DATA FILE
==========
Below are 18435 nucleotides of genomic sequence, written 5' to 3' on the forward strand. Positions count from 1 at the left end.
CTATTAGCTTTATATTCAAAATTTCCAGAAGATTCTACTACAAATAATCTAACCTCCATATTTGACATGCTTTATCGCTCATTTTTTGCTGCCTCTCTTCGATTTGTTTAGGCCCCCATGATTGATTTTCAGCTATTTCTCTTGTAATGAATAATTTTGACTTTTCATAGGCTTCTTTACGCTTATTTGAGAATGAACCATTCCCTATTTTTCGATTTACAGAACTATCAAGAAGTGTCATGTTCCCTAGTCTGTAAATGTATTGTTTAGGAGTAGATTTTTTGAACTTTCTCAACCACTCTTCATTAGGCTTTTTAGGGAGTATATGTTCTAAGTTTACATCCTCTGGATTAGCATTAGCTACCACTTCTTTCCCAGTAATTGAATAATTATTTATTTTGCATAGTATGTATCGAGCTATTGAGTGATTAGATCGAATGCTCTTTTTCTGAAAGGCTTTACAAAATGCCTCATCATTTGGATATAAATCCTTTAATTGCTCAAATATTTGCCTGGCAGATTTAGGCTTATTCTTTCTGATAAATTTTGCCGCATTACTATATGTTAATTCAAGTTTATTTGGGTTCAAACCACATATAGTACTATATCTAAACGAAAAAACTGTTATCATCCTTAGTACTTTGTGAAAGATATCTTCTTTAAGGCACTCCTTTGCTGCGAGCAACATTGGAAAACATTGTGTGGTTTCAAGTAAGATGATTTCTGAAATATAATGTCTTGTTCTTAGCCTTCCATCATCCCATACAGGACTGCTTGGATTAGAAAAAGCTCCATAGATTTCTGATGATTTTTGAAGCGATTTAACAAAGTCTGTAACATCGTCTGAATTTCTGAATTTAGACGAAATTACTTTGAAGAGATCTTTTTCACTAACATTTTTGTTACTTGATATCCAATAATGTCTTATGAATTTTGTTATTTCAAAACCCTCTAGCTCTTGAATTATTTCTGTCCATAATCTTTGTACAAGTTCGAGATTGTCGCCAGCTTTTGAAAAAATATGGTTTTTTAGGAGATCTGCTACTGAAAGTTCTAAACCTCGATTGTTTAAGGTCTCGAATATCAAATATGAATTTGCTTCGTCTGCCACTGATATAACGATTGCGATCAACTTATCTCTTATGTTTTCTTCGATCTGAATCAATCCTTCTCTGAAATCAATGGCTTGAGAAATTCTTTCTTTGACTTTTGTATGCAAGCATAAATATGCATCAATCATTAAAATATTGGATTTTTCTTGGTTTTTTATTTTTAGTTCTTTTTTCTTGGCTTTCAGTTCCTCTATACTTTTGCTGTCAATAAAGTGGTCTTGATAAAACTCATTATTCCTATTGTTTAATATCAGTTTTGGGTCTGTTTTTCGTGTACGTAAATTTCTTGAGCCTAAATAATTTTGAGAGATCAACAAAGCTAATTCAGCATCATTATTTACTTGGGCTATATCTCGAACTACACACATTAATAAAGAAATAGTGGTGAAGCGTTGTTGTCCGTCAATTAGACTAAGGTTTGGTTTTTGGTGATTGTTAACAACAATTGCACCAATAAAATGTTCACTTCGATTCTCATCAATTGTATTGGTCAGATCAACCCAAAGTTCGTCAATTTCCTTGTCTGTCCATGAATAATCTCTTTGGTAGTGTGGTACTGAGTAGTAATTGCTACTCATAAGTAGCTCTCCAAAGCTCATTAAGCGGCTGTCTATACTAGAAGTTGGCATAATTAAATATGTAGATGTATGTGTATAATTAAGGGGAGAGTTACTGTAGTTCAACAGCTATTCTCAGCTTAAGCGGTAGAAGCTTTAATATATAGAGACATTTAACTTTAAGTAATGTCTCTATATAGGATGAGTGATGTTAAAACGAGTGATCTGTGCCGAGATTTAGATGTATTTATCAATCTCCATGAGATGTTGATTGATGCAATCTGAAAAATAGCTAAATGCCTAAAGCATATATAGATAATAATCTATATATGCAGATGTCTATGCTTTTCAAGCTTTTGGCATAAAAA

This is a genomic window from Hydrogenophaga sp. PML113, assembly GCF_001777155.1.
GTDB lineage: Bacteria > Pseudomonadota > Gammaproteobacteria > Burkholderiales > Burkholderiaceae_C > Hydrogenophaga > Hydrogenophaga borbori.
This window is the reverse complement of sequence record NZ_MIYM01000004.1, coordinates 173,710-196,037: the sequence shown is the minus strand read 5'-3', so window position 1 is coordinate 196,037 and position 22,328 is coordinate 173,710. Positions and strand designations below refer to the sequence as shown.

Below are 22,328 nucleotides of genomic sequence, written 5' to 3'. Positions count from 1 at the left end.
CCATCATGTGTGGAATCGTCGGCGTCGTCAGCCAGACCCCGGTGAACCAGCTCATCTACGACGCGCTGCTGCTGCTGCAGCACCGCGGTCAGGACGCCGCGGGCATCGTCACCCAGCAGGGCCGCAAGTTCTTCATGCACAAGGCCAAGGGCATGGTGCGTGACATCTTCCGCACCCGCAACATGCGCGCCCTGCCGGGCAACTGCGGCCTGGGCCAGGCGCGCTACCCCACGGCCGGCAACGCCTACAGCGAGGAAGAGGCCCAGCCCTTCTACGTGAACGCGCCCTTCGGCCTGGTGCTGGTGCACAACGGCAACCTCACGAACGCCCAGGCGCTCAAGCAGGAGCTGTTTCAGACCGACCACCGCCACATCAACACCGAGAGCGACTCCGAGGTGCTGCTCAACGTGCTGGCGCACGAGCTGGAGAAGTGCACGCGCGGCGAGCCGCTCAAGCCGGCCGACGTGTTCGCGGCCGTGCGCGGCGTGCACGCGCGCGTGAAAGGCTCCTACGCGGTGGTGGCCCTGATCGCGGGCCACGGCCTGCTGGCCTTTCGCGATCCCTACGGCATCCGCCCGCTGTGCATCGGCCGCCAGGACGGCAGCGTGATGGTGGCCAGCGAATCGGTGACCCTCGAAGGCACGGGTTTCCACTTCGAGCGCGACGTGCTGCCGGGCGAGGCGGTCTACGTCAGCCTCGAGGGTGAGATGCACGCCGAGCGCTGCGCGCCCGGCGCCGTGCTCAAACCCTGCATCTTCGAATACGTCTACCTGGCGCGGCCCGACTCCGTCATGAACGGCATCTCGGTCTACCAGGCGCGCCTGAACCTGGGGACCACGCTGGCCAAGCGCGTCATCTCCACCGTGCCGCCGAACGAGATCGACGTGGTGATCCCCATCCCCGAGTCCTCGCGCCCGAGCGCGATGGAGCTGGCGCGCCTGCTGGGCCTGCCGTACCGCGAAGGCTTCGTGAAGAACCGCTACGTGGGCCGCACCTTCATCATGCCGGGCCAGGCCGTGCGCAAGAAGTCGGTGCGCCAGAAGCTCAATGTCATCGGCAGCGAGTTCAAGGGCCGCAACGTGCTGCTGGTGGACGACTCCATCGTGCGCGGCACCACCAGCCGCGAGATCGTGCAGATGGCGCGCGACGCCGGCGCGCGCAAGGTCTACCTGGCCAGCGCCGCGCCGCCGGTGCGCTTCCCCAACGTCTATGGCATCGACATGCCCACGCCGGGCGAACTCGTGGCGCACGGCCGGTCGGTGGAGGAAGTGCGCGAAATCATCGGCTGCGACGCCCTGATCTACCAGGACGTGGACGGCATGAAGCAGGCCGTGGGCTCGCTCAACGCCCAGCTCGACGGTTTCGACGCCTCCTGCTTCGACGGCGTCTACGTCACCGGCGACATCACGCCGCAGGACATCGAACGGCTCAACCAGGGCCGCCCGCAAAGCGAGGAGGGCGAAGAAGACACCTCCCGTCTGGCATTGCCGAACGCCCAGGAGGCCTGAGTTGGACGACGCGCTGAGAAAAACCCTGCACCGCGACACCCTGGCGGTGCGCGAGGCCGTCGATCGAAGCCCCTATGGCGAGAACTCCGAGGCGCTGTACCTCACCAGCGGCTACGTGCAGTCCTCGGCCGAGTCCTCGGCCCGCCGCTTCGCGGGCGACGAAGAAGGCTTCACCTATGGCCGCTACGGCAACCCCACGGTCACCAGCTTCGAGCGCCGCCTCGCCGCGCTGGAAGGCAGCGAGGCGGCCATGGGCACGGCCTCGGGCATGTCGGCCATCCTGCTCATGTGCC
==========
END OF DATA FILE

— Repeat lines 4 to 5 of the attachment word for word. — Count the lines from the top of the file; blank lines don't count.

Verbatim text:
GTDB lineage: Bacteria > Pseudomonadota > Gammaproteobacteria > Burkholderiales > Burkholderiaceae_C > Hydrogenophaga > Hydrogenophaga borbori.
This window is the reverse complement of sequence record NZ_MIYM01000004.1, coordinates 173,710-196,037: the sequence shown is the minus strand read 5'-3', so window position 1 is coordinate 196,037 and position 22,328 is coordinate 173,710. Positions and strand designations below refer to the sequence as shown.